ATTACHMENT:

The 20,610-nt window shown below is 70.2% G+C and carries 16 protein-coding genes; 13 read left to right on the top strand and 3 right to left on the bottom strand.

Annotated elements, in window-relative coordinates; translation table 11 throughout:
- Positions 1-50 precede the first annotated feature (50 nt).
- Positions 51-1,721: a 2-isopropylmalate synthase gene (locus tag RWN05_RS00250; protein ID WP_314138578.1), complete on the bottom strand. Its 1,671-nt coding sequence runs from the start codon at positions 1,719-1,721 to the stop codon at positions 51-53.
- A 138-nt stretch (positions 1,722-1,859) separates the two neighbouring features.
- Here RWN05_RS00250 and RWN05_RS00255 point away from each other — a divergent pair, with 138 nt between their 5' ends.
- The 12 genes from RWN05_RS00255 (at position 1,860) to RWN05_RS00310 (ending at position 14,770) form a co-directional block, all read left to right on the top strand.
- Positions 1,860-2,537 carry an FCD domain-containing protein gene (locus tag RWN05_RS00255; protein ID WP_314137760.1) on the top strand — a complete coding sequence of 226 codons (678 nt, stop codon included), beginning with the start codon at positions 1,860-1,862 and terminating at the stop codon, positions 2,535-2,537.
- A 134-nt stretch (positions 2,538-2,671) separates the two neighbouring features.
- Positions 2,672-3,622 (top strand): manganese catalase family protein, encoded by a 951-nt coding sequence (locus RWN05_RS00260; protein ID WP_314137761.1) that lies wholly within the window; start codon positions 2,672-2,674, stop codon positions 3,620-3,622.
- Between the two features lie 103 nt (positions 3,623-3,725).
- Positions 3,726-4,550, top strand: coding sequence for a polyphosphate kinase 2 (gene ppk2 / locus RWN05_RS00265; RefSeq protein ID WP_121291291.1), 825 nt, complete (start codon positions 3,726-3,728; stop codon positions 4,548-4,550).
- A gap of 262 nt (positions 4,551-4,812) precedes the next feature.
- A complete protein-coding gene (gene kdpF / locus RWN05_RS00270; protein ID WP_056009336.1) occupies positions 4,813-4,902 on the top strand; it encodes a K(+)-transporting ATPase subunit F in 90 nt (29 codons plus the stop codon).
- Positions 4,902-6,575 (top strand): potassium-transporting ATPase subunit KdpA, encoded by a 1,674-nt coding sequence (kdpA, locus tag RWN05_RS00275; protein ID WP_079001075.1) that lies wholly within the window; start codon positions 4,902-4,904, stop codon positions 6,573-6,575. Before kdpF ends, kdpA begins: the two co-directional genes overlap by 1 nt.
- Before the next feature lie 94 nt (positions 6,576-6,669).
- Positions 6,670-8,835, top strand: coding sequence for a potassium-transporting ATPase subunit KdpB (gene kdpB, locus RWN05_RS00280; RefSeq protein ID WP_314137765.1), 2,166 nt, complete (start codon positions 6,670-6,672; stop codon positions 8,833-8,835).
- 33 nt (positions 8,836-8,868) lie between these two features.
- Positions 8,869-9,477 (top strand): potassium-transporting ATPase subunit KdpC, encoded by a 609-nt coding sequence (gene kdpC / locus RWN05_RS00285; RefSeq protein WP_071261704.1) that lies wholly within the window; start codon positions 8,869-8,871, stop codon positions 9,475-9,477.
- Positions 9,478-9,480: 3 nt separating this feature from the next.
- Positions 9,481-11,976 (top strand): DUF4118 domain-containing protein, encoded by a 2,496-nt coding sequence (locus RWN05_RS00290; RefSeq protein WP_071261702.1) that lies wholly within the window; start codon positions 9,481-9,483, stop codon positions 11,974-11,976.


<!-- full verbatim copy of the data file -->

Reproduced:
The 20,610-nt window shown below is 70.2% G+C and carries 16 protein-coding genes; 13 read left to right on the top strand and 3 right to left on the bottom strand.

Annotated elements, in window-relative coordinates; translation table 11 throughout:
- Positions 1-50 precede the first annotated feature (50 nt).
- Positions 51-1,721: a 2-isopropylmalate synthase gene (locus tag RWN05_RS00250; protein ID WP_314138578.1), complete on the bottom strand. Its 1,671-nt coding sequence runs from the start codon at positions 1,719-1,721 to the stop codon at positions 51-53.
- A 138-nt stretch (positions 1,722-1,859) separates the two neighbouring features.
- Here RWN05_RS00250 and RWN05_RS00255 point away from each other — a divergent pair, with 138 nt between their 5' ends.
- The 12 genes from RWN05_RS00255 (at position 1,860) to RWN05_RS00310 (ending at position 14,770) form a co-directional block, all read left to right on the top strand.
- Positions 1,860-2,537 carry an FCD domain-containing protein gene (locus tag RWN05_RS00255; protein ID WP_314137760.1) on the top strand — a complete coding sequence of 226 codons (678 nt, stop codon included), beginning with the start codon at positions 1,860-1,862 and terminating at the stop codon, positions 2,535-2,537.
- A 134-nt stretch (positions 2,538-2,671) separates the two neighbouring features.
- Positions 2,672-3,622 (top strand): manganese catalase family protein, encoded by a 951-nt coding sequence (locus RWN05_RS00260; protein ID WP_314137761.1) that lies wholly within the window; start codon positions 2,672-2,674, stop codon positions 3,620-3,622.
- Between the two features lie 103 nt (positions 3,623-3,725).
- Positions 3,726-4,550, top strand: coding sequence for a polyphosphate kinase 2 (gene ppk2 / locus RWN05_RS00265; RefSeq protein ID WP_121291291.1), 825 nt, complete (start codon positions 3,726-3,728; stop codon positions 4,548-4,550).
- A gap of 262 nt (positions 4,551-4,812) precedes the next feature.
- A complete protein-coding gene (gene kdpF / locus RWN05_RS00270; protein ID WP_056009336.1) occupies positions 4,813-4,902 on the top strand; it encodes a K(+)-transporting ATPase subunit F in 90 nt (29 codons plus the stop codon).
- Positions 4,902-6,575 (top strand): potassium-transporting ATPase subunit KdpA, encoded by a 1,674-nt coding sequence (kdpA, locus tag RWN05_RS00275; protein ID WP_079001075.1) that lies wholly within the window; start codon positions 4,902-4,904, stop codon positions 6,573-6,575. Before kdpF ends, kdpA begins: the two co-directional genes overlap by 1 nt.
- Before the next feature lie 94 nt (positions 6,576-6,669).
- Positions 6,670-8,835, top strand: coding sequence for a potassium-transporting ATPase subunit KdpB (gene kdpB, locus RWN05_RS00280; RefSeq protein ID WP_314137765.1), 2,166 nt, complete (start codon positions 6,670-6,672; stop codon positions 8,833-8,835).
- 33 nt (positions 8,836-8,868) lie between these two features.
- Positions 8,869-9,477 (top strand): potassium-transporting ATPase subunit KdpC, encoded by a 609-nt coding sequence (gene kdpC / locus RWN05_RS00285; RefSeq protein WP_071261704.1) that lies wholly within the window; start codon positions 8,869-8,871, stop codon positions 9,475-9,477.
- Positions 9,478-9,480: 3 nt separating this feature from the next.
- Positions 9,481-11,976 (top strand): DUF4118 domain-containing protein, encoded by a 2,496-nt coding sequence (locus RWN05_RS00290; RefSeq protein WP_071261702.1) that lies wholly within the window; start codon positions 9,481-9,483, stop codon positions 11,974-11,976.